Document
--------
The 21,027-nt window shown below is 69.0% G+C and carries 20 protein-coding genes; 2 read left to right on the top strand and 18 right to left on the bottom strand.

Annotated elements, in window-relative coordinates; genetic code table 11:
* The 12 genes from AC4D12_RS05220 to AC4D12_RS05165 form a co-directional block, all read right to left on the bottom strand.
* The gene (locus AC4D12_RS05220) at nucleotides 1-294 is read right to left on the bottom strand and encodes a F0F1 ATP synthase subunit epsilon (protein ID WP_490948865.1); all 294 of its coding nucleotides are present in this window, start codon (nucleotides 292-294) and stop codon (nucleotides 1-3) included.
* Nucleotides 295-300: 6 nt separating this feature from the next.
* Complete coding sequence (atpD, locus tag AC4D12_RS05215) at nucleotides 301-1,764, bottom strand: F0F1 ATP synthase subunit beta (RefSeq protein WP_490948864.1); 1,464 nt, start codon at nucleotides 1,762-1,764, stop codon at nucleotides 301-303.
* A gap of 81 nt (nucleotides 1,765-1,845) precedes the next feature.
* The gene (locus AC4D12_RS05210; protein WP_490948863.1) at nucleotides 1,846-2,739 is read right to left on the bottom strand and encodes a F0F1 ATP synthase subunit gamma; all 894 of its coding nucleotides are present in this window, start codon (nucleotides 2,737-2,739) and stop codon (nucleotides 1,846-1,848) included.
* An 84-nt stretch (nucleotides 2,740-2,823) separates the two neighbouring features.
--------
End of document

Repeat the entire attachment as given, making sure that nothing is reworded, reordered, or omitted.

The 21,027-nt window shown below is 69.0% G+C and carries 20 protein-coding genes; 2 read left to right on the top strand and 18 right to left on the bottom strand.

Annotated elements, in window-relative coordinates; genetic code table 11:
* The 12 genes from AC4D12_RS05220 to AC4D12_RS05165 form a co-directional block, all read right to left on the bottom strand.
* The gene (locus AC4D12_RS05220) at nucleotides 1-294 is read right to left on the bottom strand and encodes a F0F1 ATP synthase subunit epsilon (protein ID WP_490948865.1); all 294 of its coding nucleotides are present in this window, start codon (nucleotides 292-294) and stop codon (nucleotides 1-3) included.
* Nucleotides 295-300: 6 nt separating this feature from the next.
* Complete coding sequence (atpD, locus tag AC4D12_RS05215) at nucleotides 301-1,764, bottom strand: F0F1 ATP synthase subunit beta (RefSeq protein WP_490948864.1); 1,464 nt, start codon at nucleotides 1,762-1,764, stop codon at nucleotides 301-303.
* A gap of 81 nt (nucleotides 1,765-1,845) precedes the next feature.
* The gene (locus AC4D12_RS05210; protein WP_490948863.1) at nucleotides 1,846-2,739 is read right to left on the bottom strand and encodes a F0F1 ATP synthase subunit gamma; all 894 of its coding nucleotides are present in this window, start codon (nucleotides 2,737-2,739) and stop codon (nucleotides 1,846-1,848) included.
* An 84-nt stretch (nucleotides 2,740-2,823) separates the two neighbouring features.